As I wait I have memories of other autumns and other Octobers in other places.
I came into this world in October. When the time comes, I hope I also exit it during this glorious month. Before the first snow comes I want autumn leaves to rest on my grave.
My sister was born in April and her colors are those of the sea. She’s happiest when she’s got her toes in the sand and she’s gazing out on the ocean. She delights in lighthouses and the feel of a warm sun while listening to the sound of waves breaking on the shore.
I’m the opposite. My heart soars as the sizzling temperatures of summer break and I feel my blood quicken on those first mornings of fall when I step out the door for my morning walk and realize a trip to the coat closet is in order. I’m a jeans and sweatshirt girl.
My home is decorated in the hues of autumn. I lean towards deep browns, oranges and reds. Yellow has to be on the gold end of the spectrum. When I decorate my home for summer I tend toward the deep blues and reds of the Fourth of July rather than the bright pinks, greens and yellows of summer. This year I brought those hues into my home in preparation for several parties and it wasn’t until a few weeks ago when I switched them out to the colors of fall that I felt centered again.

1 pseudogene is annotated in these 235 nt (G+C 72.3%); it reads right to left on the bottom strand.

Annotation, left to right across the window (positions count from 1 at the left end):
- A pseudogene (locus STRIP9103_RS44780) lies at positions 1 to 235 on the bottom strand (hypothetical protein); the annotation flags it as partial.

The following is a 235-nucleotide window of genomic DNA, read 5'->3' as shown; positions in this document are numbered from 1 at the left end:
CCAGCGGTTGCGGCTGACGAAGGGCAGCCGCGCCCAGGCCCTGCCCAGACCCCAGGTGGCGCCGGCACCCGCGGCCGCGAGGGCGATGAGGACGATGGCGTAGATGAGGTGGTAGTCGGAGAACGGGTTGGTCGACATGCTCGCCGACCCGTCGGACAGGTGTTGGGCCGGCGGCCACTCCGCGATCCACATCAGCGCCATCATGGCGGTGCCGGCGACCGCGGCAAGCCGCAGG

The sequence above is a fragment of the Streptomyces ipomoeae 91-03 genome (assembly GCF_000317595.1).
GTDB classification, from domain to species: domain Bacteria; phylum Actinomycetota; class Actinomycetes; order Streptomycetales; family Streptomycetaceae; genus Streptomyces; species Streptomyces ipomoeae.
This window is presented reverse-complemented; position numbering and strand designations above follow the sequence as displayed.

I was born in October and my theory on the colors and hues that calm me center around the theory that we gravitate towards the things associated with our births. Am I drawn to fall colors because I associate them with the comfort of being held by my family and the first feelings of belonging that came during that time? Perhaps my early connections of birthday celebrations that happened in October and brought happiness tied themselves to the colors of that season. In any case, my hues are autumn’s hues.
It’s been four years since I’ve experienced a northern autumn so I’m pulling these photos out of my archives, most of them taken in Northern Virginia or Ohio.
My husband and I are in the process of our 24th move since we started our married and Air Force life together 36 years ago. We’re headed up to Omaha, Nebraska and although we might be a bit late for fall’s glory this year, I’m pretty sure I’ll see it in 2014. Because I’ve complained about the searing heat of Louisiana for five summers now my husband has decreed I’m not allowed to grumble about being cold when our zip code changes!
We’ll see how that goes….
Fall arrives reluctantly in Louisiana.
Instead of the cool autumns I grew up knowing in Ohio I’ve learned to expect steam rising from hot pavement during a late September rain. Rather than shivering at football games with my hands wrapped around a cup of hot chocolate I’ve had to adjust to wearing flip-flops and shorts well into October. And instead of expecting falling leaves to carpet the ground in color I’ve come to appreciate that color happens in other ways.